I had a professor in college who would always start off class on a tangent. He’d march down to the front of the lecture hall and write down a word on the board, and then draw a line through the middle of it, splitting it into its root elements. More often than not, the word was of Ancient Greek origin. Metanoia comes to mind–I can see him writing it out, slashing it, turning around, taking in a deep breath–
Oh boy, classic Fagerberg, I thought. That’s unfortunately all I remember about that lecture though. I don’t quite remember what metanoia really means, but since that memory at least let me remember how it’s spelled, I suppose I can suss it out. From the introduction of one puzzling word at the start of the hour, by the end of lecture, our minds were blown. In this way, it was like good jazz.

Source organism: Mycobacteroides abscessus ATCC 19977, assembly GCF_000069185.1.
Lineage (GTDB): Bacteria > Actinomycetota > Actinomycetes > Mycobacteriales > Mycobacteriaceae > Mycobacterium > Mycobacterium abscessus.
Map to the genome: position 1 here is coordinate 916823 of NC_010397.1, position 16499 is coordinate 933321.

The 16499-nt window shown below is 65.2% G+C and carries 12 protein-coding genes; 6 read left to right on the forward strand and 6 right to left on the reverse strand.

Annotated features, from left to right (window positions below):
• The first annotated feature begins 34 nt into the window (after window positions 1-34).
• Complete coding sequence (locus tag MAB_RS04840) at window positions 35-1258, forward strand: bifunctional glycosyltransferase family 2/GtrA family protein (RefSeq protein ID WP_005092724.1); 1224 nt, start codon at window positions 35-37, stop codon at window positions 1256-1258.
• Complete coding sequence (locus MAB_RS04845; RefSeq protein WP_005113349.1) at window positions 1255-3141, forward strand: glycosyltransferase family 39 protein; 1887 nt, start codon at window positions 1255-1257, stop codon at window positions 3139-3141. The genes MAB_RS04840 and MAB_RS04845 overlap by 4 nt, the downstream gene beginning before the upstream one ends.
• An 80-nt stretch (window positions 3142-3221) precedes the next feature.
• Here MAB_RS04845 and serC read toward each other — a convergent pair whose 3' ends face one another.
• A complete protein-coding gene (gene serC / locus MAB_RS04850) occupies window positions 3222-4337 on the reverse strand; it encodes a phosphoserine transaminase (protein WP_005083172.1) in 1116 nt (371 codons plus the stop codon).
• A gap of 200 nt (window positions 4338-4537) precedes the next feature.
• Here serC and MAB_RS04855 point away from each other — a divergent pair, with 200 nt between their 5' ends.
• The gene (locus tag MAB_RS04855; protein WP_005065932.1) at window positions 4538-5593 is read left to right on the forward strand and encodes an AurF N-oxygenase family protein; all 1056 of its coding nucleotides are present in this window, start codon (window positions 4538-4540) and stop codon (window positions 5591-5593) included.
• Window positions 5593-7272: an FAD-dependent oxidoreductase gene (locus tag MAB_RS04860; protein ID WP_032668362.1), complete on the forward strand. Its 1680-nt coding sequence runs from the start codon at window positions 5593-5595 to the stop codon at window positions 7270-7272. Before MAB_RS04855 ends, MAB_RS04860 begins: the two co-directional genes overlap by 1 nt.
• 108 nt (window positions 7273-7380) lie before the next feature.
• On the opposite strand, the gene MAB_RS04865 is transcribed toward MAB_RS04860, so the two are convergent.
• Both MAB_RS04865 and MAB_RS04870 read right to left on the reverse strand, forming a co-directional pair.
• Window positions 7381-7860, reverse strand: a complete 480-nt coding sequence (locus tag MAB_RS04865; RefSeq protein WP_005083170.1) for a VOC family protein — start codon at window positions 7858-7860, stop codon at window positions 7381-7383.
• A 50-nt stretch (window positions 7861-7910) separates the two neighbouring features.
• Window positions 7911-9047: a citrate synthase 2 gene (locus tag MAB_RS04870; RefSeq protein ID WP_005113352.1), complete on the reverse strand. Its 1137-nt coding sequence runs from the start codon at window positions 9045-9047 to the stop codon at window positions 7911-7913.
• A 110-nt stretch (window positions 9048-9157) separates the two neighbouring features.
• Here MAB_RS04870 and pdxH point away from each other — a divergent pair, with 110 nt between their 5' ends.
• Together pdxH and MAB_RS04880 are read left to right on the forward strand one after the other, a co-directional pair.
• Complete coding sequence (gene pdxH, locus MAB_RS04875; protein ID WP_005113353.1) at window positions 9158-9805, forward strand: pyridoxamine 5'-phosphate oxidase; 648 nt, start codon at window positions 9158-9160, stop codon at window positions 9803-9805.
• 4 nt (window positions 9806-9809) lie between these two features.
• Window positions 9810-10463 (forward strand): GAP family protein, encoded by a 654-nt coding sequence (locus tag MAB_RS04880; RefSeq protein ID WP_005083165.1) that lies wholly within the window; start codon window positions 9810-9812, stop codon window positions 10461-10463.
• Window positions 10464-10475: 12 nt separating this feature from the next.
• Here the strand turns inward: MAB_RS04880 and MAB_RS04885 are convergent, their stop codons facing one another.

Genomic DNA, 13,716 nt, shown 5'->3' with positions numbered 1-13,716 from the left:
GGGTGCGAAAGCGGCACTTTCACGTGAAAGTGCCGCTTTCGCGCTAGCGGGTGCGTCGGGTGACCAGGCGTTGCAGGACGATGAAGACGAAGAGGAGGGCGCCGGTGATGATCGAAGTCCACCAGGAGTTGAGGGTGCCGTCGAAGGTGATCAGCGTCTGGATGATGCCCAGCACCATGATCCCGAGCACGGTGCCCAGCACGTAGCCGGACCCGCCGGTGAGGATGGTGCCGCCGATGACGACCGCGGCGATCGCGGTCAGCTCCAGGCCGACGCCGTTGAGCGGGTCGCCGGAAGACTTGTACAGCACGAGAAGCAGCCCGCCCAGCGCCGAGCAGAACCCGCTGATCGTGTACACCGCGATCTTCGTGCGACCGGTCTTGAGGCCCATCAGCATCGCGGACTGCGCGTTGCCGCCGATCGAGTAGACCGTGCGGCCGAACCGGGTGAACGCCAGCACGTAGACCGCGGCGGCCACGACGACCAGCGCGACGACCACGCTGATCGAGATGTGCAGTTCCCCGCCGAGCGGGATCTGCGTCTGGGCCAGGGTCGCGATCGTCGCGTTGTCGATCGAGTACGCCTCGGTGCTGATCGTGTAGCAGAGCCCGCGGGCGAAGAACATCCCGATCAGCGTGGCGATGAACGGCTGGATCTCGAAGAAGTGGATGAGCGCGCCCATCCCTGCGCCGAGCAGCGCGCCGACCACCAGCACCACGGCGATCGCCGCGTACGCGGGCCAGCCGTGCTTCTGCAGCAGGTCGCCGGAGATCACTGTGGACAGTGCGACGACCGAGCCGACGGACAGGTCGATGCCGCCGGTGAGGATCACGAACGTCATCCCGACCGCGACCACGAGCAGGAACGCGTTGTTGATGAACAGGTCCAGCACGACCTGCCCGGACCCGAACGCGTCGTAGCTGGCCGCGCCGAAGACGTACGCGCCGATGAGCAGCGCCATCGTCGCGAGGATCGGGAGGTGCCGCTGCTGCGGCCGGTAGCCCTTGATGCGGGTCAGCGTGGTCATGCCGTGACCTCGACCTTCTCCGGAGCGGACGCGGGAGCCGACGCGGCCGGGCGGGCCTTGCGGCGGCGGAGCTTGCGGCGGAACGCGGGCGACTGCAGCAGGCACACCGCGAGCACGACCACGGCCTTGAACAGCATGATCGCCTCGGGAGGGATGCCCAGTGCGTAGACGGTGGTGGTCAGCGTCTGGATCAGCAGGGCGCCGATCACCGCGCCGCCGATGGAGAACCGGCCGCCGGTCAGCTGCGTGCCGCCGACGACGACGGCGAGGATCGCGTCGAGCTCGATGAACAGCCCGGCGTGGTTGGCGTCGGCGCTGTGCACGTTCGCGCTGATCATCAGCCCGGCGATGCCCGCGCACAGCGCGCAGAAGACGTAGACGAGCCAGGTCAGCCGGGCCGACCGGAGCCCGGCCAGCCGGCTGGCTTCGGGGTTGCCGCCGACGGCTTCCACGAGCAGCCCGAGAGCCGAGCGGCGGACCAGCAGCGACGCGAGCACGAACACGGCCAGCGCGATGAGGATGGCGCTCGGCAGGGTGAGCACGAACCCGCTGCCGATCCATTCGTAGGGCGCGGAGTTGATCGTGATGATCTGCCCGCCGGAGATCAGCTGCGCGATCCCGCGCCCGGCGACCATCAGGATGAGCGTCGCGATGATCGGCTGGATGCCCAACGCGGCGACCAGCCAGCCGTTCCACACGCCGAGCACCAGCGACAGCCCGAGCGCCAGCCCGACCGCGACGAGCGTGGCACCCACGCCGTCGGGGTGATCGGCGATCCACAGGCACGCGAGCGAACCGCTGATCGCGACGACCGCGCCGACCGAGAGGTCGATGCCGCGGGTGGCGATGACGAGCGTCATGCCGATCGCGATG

Not all words are this elegant in the land of etymology. Take for instance, the word “dashboard.” At some point or another, the bane of a designer’s existence–have you ever tried to explain what a dashboard is in one sentence? Charitably?
In this case, it is history more than language that has the answers:
“Originally, the word dashboard applied to a barrier of wood or leather fixed at the front of a horse-drawn carriage or sleigh to protect the driver from mud or other debris “dashed up” (thrown up) by the horses’ hooves.” (scholarly source)
Looks like even back then it was that thing with a bunch of crap thrown onto it that you always had to see 😀.